School absenteeism due to illness is not fiction. In the United States, there are approximately 164 million lost school days each year among students in kindergarten to grade 12 which averages out to 4.5 sick days per student per year. In fact, some studies have shown that kindergarteners on average have 12 colds a year, while older kids develop about seven. 

In a society where school reimbursement is directly related to attendance this can mean the loss of a significant portion of the schools funding. According to a recent report from Deb Group, reimbursement numbers vary from district to district, but generally average $30 to $50 per student. To a school district with a student population of 50,000 that receives a $30 per student reimbursement, a daily absenteeism rate of 1 percent can mean a loss of $15,000 a day.  Assuming that same district of 50,000 students averages 4.5 sick days each, by the end of the school year we are talking big bucks - $6.75 million to be exact.
The effect of implementing a hand hygiene program in schools to reduce infections has been well documented by a number of studies.  In a back-to-school blog done by Deb Group last year, URGENTLY NEEDED - 1 Angry Bird Knapsack, a study was highlighted that reported after a hand hygiene program was implemented where student's used hand sanitizer 3 times per day, that the number of students who missed four or more days due to illness dropped by 66 percent.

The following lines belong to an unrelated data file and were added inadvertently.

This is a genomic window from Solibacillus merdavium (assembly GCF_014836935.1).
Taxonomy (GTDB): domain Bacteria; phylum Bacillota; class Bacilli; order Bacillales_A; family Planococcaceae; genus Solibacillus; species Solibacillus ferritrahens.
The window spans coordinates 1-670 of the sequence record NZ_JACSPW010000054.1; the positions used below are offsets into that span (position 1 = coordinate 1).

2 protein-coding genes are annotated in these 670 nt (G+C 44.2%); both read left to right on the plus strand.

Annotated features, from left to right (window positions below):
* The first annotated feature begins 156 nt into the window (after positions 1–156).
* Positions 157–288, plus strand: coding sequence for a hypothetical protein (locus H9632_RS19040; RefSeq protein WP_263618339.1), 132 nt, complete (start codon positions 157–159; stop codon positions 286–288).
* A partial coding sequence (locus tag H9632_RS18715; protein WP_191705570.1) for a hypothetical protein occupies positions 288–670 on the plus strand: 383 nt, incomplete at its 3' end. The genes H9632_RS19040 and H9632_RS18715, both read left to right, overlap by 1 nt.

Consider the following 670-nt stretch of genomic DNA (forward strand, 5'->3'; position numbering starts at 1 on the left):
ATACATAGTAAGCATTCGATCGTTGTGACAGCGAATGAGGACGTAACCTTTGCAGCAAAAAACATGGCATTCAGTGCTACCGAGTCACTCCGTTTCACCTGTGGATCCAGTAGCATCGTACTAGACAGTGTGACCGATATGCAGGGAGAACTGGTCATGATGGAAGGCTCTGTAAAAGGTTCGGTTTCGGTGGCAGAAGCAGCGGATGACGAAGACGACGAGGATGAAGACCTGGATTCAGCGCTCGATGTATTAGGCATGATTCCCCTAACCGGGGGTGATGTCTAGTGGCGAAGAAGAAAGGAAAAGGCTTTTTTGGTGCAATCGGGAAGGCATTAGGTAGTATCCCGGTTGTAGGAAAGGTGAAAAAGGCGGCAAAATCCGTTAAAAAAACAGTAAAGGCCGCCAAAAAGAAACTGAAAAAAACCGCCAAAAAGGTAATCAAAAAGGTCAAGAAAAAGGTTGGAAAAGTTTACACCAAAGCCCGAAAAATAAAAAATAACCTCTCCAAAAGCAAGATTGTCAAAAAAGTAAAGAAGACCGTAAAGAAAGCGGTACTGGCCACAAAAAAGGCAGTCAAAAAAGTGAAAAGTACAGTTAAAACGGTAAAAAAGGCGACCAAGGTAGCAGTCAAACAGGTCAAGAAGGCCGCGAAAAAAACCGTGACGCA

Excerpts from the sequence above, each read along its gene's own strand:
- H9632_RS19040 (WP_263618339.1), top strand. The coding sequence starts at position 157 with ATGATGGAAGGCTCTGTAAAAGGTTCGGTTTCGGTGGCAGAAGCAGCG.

A study published in 2009 in the Journal of School Nursing by Dr. Charles Gerba titled "Occurrence of bacteria and viruses on elementary classroom surfaces and the potential role of classroom hygiene in the spread of infectious diseases," explored the survival of bacteria and viruses on surfaces in classrooms in an attempt to determine if an environmental hygiene program using disinfecting wipes could reduce infections.  In the study, disinfecting wipes were used daily (each morning before students arrived) to clean surfaces within classrooms.  The study found that the water fountain handle and the manual pencil sharpener, both of which are used by numerous students throughout the day, were two of the most bacterially contaminated surfaces.  The sink faucet handle, the paper towel dispenser and the student desktops were most often contaminated by Influenza A virus and Norovirus was frequently found on these surfaces, as well.
As with the hand hygiene study, Gerba found that the classrooms that were cleaned and disinfected each morning with a disinfectant wipe had a statistically significant reduction in student absenteeism due to illness suggesting that proper classroom environmental hygiene program could reduce the transfer of bacteria and viruses from environmental surfaces to students hands.

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